I Loader, B Goold and A Thumala, 'The Banality of Security: The Curious Case of Surveillance Cameras' (2013) 53 British Journal of Criminology 977 [...]

Why do certain security goods become banal (while others do not)? Under what conditions does banality occur and with what effects? In this paper we answer these questions by examining the story of closed circuit television cameras (CCTV) in Britain. We consider the lessons to be learned from CCTV’s rapid – but puzzling - transformation from novelty to ubiquity, and what the banal properties of CCTV tell us about the social meanings of surveillance and security. We begin by revisiting and reinterpreting the historical process through which camera surveillance has diffused across the British landscape, focussing on the key developments that encoded CCTV in certain dominant meanings (around its effectiveness, for example) and pulled the cultural rug out from under alternative or oppositional discourses. Drawing upon interviews with those who produce and consume CCTV, we tease out and discuss the family of meanings that can lead one justifiably to describe CCTV as a banal good. We then examine some frontiers of this process and consider whether novel forms of camera surveillance (such as domestic CCTV systems) may press up against the limits of banality in ways that risk unsettling security practices whose social value and utility have come to be taken for granted. In conclusion, we reflect on some wider implications of banal security and its limits.


ISBN: 0007-0955

2012

J Jackson and others, 'Why do People Comply with the Law?: Legitimacy and the Influence of Legal Institutions' (2012) 52 British Journal of Criminology [...]

DOI: 10.1093/bjc/azs032

This paper extends Tyler’s procedural justice model of public compliance with the law. Analysing data from a national probability sample of adults in England and Wales, we present a new conceptualization of legitimacy based on not just the recognition of power, but also the justification of power. We find that people accept the police’s right to dictate appropriate behaviour not only when they feel a duty to obey officers, but also when they believe that the institution acts according to a shared moral purpose with citizens. Highlighting a number of different routes by which institutions can influence citizen behaviour, our broader normative model provides a better framework for explaining why people are willing to comply with the law.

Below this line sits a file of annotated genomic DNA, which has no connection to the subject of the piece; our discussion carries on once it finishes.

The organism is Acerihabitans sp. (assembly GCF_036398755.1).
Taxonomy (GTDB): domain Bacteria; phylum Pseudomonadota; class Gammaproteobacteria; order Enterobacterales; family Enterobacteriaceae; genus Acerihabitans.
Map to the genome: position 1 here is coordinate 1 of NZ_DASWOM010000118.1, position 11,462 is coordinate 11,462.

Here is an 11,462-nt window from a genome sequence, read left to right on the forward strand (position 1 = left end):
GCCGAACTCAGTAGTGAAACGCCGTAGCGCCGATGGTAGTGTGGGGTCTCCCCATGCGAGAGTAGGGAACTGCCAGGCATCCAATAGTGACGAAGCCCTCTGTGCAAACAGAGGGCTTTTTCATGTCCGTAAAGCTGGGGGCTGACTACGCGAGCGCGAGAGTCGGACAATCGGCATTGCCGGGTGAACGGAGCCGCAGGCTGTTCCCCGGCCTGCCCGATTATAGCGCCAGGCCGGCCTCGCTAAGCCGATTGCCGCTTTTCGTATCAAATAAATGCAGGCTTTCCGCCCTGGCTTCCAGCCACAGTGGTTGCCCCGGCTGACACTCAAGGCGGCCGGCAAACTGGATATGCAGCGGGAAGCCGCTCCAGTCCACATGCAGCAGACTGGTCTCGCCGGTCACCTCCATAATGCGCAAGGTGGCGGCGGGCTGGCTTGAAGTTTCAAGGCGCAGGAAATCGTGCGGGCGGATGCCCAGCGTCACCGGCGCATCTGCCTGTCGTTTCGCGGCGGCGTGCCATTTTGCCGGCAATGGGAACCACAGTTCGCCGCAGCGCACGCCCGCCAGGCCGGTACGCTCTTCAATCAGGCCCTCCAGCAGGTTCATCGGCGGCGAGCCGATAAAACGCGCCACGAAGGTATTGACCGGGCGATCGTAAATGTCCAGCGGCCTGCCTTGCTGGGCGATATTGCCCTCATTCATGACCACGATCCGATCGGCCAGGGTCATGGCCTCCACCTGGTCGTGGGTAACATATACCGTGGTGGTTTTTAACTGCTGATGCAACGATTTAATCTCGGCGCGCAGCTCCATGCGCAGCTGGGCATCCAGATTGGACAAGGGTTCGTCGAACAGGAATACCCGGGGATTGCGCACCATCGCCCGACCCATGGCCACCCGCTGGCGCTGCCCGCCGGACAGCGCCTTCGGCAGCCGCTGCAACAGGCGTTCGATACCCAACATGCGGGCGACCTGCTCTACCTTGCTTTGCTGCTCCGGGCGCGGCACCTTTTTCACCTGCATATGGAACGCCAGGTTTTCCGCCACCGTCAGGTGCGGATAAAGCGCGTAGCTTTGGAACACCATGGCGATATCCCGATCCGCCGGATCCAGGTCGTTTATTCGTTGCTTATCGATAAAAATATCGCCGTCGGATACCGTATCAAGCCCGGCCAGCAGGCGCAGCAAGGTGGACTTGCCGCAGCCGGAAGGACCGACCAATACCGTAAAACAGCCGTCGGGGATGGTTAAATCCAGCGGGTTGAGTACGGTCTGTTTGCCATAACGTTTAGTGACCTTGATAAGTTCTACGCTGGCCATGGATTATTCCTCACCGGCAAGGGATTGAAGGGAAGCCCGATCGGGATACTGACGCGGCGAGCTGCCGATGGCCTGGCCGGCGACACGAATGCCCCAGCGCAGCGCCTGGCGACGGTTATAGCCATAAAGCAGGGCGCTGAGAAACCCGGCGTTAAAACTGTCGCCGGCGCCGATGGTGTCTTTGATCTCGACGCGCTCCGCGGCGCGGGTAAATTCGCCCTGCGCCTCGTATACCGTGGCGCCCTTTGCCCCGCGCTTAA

ISBN: 0007-0955

R Condry and C Miles, 'Adolescent to parent violence and youth justice in England and Wales' (2012) 11 Social Policy & Society 241 [...]

DOI: 10.1017/S1474746411000601

Adolescent to parent violence is a problem which remains largely unarticulated within youth justice policy literature and academic discourse in England and Wales. This article presents research evidence suggesting that adolescent to parent violence is a significant problem which needs to be clearly addressed in the youth justice policy agenda. Although it is widely recognised by practitioners and regularly encountered in their work, there is a ‘silence’ at the policy level and a lack of appropriate support services or responses. The article considers reasons for the absence of adolescent to parent violence in youth justice policy and argues for the importance of recognising and defining the problem and for the development of appropriate responses.


ISBN: 1474-7464

2011

M Bosworth and E Kaufman, 'Foreigners in a Carceral Age: Immigration and Imprisonment in the U.S.' (2011) 22 Stanford Law & Policy Review 101

B Bradford, 'Convergence not divergence? Trends and trajectories in public contact and confidence in the police' (2011) 51 The British Journal of Criminology 179 [...]

DOI: 10.1093/bjc/azq078

Public trust and confidence are vital to the police function. There has been much comment and debate about the apparent decline in confidence in the British police since the 1950s, most frequently evidenced by data from the British Crime Survey (BCS). Yet, there has been relatively little in-depth interrogation of the data at the heart of the discussion. Pooling data from 11 sweeps of the BCS (1984 to 2005/06), this paper shows a homogenization over time in trends in trust and confidence and experiences of encounters with the police. This pattern is found across both age and ethnicity, and can also be identified in other variables. The story that emerges therefore differs from analyses that emphasize the increasingly diffuse and variable nature of public experiences of the police.


ISBN: 0007-0955

B Bradford, 'Voice neutrality and respect: Use of Victim Support services procedural fairness and confidence in the Criminal Justice System' (2011) Criminology and Criminal Justice [...]

DOI: 10.1177/1748895811408832

Public confidence in the criminal justice system (CJS) is a topic of perennial concern across the United Kingdom, particularly in light of the relatively low levels of confidence reported in the British Crime Survey (BCS) and elsewhere. Recent work on policing has stressed that the experience of procedural fairness is an important influence on ‘user-satisfaction’, trust and legitimacy. Yet it is unclear whether this emphasis on fairness applies to the CJS as a whole, which many might see as primarily there to manage — and punish — offenders as efficiently as possible. This article reports on analysis of the BCS that suggests contact with Victim Support is linked to more favourable views of the fairness of the CJS and to higher levels of confidence in its effectiveness. By providing victims with voice and a sense that someone is listening to and taking their concerns seriously, contact with VS seems to be linked to more favourable overall assessments of the CJS. A space is therefore opened up for approaches to enhancing public confidence that do not rely on ever more punitive policies, or on the arguably Sisyphean task of convincing the public that extant policies are punitive enough.


ISBN: 1748-8958

2010